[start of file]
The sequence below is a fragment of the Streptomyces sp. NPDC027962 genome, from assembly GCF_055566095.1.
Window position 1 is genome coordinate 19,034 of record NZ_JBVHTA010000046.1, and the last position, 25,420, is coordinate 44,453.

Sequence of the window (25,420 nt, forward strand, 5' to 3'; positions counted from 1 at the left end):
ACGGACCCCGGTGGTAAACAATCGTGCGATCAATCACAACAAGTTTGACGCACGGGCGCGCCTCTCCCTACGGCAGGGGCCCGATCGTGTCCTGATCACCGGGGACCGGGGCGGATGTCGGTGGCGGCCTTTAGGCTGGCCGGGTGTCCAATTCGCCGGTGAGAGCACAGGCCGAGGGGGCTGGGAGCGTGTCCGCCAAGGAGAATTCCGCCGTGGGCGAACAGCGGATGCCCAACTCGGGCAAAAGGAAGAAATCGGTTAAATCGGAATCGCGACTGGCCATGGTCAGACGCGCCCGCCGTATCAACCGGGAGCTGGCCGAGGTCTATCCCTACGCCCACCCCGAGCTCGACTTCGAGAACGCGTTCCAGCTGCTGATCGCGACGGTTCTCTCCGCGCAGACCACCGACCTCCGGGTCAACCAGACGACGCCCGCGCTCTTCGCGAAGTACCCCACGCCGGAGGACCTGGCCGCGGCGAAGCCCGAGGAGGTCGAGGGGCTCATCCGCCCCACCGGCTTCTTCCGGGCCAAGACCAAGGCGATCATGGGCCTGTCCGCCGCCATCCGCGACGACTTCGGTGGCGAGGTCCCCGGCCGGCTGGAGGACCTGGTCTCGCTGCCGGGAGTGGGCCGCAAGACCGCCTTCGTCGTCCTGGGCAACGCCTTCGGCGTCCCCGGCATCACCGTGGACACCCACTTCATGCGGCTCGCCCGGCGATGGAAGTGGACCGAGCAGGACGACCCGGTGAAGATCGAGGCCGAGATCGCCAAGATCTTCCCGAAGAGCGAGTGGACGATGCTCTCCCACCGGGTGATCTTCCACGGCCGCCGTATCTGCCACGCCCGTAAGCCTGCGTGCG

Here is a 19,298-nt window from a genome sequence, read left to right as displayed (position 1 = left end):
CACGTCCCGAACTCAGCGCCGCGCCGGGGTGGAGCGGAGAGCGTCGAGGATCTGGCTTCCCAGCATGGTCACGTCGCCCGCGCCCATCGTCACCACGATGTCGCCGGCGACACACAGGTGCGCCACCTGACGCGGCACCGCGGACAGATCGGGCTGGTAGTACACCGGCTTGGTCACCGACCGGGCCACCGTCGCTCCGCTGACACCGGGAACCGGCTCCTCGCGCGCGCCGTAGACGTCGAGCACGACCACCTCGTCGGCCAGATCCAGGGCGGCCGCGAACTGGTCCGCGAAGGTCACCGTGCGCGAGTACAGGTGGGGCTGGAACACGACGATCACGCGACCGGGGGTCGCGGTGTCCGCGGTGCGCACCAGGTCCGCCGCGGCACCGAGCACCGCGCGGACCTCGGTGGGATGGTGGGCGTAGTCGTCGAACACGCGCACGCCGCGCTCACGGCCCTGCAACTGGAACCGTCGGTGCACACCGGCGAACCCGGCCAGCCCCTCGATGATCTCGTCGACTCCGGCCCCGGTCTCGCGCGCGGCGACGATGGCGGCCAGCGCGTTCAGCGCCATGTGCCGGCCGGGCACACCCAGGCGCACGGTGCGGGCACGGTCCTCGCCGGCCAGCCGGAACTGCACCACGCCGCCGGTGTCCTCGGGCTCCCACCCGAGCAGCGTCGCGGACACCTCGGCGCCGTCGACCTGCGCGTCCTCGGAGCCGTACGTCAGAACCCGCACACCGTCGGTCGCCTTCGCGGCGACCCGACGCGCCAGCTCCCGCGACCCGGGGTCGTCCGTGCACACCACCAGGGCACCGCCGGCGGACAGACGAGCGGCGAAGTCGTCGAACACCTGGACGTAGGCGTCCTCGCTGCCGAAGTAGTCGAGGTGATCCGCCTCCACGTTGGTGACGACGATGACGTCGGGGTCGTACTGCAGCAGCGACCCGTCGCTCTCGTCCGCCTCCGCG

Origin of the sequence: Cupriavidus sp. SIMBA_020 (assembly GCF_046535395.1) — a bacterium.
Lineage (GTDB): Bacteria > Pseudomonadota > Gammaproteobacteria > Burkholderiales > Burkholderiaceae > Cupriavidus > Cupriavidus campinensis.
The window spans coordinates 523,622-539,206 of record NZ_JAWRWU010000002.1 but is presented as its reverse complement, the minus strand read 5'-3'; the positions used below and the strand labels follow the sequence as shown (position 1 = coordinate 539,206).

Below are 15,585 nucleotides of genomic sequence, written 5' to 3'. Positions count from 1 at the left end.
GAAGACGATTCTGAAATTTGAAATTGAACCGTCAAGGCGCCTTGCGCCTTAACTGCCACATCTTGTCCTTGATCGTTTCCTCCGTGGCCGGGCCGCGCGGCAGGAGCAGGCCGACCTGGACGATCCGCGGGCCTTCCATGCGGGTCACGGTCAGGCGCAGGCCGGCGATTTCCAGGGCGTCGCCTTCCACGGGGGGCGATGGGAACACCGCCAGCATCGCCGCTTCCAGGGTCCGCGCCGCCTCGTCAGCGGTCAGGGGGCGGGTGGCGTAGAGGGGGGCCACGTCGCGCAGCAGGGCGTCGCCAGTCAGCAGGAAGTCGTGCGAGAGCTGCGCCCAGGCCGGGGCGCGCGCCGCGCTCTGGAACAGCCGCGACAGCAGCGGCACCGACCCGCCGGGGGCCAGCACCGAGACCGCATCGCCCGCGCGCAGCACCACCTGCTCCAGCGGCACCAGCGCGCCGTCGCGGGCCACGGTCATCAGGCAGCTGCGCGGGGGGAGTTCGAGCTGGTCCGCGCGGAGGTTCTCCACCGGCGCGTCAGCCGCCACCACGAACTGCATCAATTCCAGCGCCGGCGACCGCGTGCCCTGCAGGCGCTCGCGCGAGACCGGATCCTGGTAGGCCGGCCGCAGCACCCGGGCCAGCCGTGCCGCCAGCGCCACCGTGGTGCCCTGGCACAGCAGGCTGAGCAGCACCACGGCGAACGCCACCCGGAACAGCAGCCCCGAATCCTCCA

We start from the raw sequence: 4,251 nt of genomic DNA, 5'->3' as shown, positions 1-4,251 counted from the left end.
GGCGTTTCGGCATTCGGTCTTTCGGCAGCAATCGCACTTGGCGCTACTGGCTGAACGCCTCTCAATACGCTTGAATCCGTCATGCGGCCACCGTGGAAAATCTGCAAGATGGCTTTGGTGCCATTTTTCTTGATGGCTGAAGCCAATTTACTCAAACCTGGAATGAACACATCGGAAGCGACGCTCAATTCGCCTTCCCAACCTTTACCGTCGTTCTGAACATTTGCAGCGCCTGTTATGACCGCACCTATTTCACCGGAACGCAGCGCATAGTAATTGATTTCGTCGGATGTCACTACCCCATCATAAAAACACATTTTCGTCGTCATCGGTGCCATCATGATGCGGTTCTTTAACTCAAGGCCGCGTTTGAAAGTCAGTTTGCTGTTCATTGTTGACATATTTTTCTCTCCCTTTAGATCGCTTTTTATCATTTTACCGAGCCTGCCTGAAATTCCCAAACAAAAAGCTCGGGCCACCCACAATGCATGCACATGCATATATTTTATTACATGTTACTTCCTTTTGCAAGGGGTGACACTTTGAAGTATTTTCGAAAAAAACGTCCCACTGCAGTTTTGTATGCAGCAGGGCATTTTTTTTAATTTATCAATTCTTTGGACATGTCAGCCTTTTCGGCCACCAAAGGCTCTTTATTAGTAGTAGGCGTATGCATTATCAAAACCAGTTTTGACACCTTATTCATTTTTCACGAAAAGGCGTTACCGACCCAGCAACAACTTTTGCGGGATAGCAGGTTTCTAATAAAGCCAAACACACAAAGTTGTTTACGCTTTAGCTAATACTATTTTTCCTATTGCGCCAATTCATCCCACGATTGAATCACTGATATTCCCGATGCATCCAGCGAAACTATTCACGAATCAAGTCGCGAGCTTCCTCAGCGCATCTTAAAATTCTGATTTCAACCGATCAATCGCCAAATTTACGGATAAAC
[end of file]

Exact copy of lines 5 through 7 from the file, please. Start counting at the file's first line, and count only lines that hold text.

Here is a 19,298-nt window from a genome sequence, read left to right as displayed (position 1 = left end):
CACGTCCCGAACTCAGCGCCGCGCCGGGGTGGAGCGGAGAGCGTCGAGGATCTGGCTTCCCAGCATGGTCACGTCGCCCGCGCCCATCGTCACCACGATGTCGCCGGCGACACACAGGTGCGCCACCTGACGCGGCACCGCGGACAGATCGGGCTGGTAGTACACCGGCTTGGTCACCGACCGGGCCACCGTCGCTCCGCTGACACCGGGAACCGGCTCCTCGCGCGCGCCGTAGACGTCGAGCACGACCACCTCGTCGGCCAGATCCAGGGCGGCCGCGAACTGGTCCGCGAAGGTCACCGTGCGCGAGTACAGGTGGGGCTGGAACACGACGATCACGCGACCGGGGGTCGCGGTGTCCGCGGTGCGCACCAGGTCCGCCGCGGCACCGAGCACCGCGCGGACCTCGGTGGGATGGTGGGCGTAGTCGTCGAACACGCGCACGCCGCGCTCACGGCCCTGCAACTGGAACCGTCGGTGCACACCGGCGAACCCGGCCAGCCCCTCGATGATCTCGTCGACTCCGGCCCCGGTCTCGCGCGCGGCGACGATGGCGGCCAGCGCGTTCAGCGCCATGTGCCGGCCGGGCACACCCAGGCGCACGGTGCGGGCACGGTCCTCGCCGGCCAGCCGGAACTGCACCACGCCGCCGGTGTCCTCGGGCTCCCACCCGAGCAGCGTCGCGGACACCTCGGCGCCGTCGACCTGCGCGTCCTCGGAGCCGTACGTCAGAACCCGCACACCGTCGGTCGCCTTCGCGGCGACCCGACGCGCCAGCTCCCGCGACCCGGGGTCGTCCGTGCACACCACCAGGGCACCGCCGGCGGACAGACGAGCGGCGAAGTCGTCGAACACCTGGACGTAGGCGTCCTCGCTGCCGAAGTAGTCGAGGTGATCCGCCTCCACGTTGGTGACGACGATGACGTCGGGGTCGTACTGCAGCAGCGACCCGTCGCTCTCGTCCGCCTCCGCG

Origin of the sequence: Cupriavidus sp. SIMBA_020 (assembly GCF_046535395.1) — a bacterium.